The Zimbabwe Anti-Corruption Commission (Zacc) is digging into the goings-on at Air Zimbabwe (AirZim), with its investigators keen on unravelling the nexus between former president Robert Mugabe’s son-in-law and Zimbabwe Airways.
The Daily News can report that the corruption watchdog is currently seized with matters relating to AirZim and Zimbabwe Airways, and is convinced that Simba Chikore — Mugabe’s son-in-law — may assist in laying the facts bare because he was previously involved with both.
Zacc commissioner in charge of investigations Goodson Nguni confirmed that Chikore, who is married to Mugabe’s only daughter, Bona, was under their radar.
“We are investigating what happened at Air Zimbabwe, and we will give you more details when we are done with the investigations before end of week,” he said.
The investigations, according to insiders at Zacc, could extend to government officials who either facilitated the Zimbabwe Airways deal or had fiduciary responsibility over AirZim during the period when things fell apart at the parastatal.
Zimbabwe Airways is said to be privately-owned although its ownership structure has remained a closely-guarded secret as there are no records at the Company Registry of those behind it.
It was expected to take to the skies in November last year but its plans ran into serious complications following the change of guard at Munhumutapa Building engineered by the military last November.
Highly-placed sources at Zacc told the Daily News that Transport minister Jorum Gumbo may not escape the investigations since he worked closely with Chikore before Mugabe’s dramatic fall.
Gumbo and Chikore had made several trips to Malaysia where Zimbabwe Airways acquired four second-hand Boeing 777 planes at an estimated combined cost of about $1 billion.
This was after Malaysia Airlines, which has a fleet size in excess of 70 aircraft, revealed that it was disposing a fleet of Boeing 777s because it believed they were cursed after two of its planes (MH370 and MH317) were involved in disasters that cost lives.
While Nguni refused to be drawn into whether Gumbo would be investigated, he insisted that Zacc will carry out its mandate without fear or favour.
The development comes amid rumours that the architects behind Zimbabwe Airways wanted to sink the debt-ridden AirZim which, for many years, had benefited from government’s protectionist policies.
AirZim’s old fleet comprises two Boeing 767s, three 737s, three MA60s and two Airbus A320s. Only three of these are flying: one Boeing 767, one 737 and an MA60.
The parastatal, which is said to be losing up to $3 million a month, is saddled with a $300 million declared debt.
It has, over the past three decades, struggled to shake off claims of corruption and ineptitude, which has led to the dismissals of several of its boards and senior managers.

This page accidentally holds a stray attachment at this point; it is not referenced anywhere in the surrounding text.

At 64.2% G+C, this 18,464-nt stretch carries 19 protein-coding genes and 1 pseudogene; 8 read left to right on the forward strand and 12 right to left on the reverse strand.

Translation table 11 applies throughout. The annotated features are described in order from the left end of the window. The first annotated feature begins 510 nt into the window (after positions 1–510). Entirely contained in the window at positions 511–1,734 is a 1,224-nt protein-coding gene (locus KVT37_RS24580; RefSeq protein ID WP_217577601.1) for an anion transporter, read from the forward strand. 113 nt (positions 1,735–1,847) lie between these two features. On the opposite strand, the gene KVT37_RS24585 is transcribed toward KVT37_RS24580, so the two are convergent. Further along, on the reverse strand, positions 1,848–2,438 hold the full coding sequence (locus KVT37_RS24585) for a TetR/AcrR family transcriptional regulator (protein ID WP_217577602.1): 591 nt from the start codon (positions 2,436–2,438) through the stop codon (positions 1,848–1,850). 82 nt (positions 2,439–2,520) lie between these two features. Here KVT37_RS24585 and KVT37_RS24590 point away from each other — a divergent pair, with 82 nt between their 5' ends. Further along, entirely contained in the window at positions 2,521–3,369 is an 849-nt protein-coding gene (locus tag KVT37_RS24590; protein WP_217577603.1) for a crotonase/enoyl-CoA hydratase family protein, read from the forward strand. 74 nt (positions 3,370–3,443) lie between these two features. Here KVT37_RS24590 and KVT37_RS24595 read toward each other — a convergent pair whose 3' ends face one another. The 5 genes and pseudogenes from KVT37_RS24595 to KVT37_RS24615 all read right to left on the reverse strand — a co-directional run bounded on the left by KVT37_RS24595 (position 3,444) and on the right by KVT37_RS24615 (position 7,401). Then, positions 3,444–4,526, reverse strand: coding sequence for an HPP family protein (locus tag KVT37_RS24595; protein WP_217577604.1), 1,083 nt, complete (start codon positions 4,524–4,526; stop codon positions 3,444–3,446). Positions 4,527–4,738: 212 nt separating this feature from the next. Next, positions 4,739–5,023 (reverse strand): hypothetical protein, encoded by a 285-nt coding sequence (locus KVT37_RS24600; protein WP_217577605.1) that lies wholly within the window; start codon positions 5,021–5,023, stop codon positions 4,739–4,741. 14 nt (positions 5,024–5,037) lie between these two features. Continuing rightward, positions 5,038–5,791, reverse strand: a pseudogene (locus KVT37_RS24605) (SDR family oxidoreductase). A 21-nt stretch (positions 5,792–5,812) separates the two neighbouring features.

When Chikore resigned from AirZim last year after having been appointed to the airline in September 2016, rumour had it that he had done so to concentrate on Zimbabwe Airways and avoid potential conflict of interest.
During his time at the national flag carrier, he was the parastatal’s chief operating officer.
Despite having a chief executive officer above him, Chikore used to call the shots at AirZim — resulting in a strained relationship between him and his boss, Ripton Muzenda.
The tiff could have contributed to Muzenda’s departure from AirZim under unclear circumstances.
Contacted for comment yesterday, Gumbo was evasive on the perilous state of affairs at AirZim and the relationship with Zimbabwe Airways.
“I will issue a statement,” said the Transport minister.
Since President Emmerson Mnangagwa assumed office on November 24 last year, several former government officials, mostly from the dismantled Generation 40 faction, have been hauled before the courts on corruption charges.
None among the current batch of ministers and those who were in the victorious Team Lacoste faction have been charged.
Nguni said while Zacc’s hands were previously tied during Mugabe’s reign, the anti-graft body was now working without interference under the new dispensation which has declared zero tolerance to corruption.
“It is part of the 100 days programme that has been initiated by the president and we are investigating more people. We cannot say who exactly we are investigating, but we are doing our jobs in terms of the Constitution,” said Nguni.
“I can tell you though that there are more cases that we will follow because we are fulfilling our mandate. This time, there is no interference from government, as opposed to yesteryear, the Executive is actually supporting all our efforts,” he said.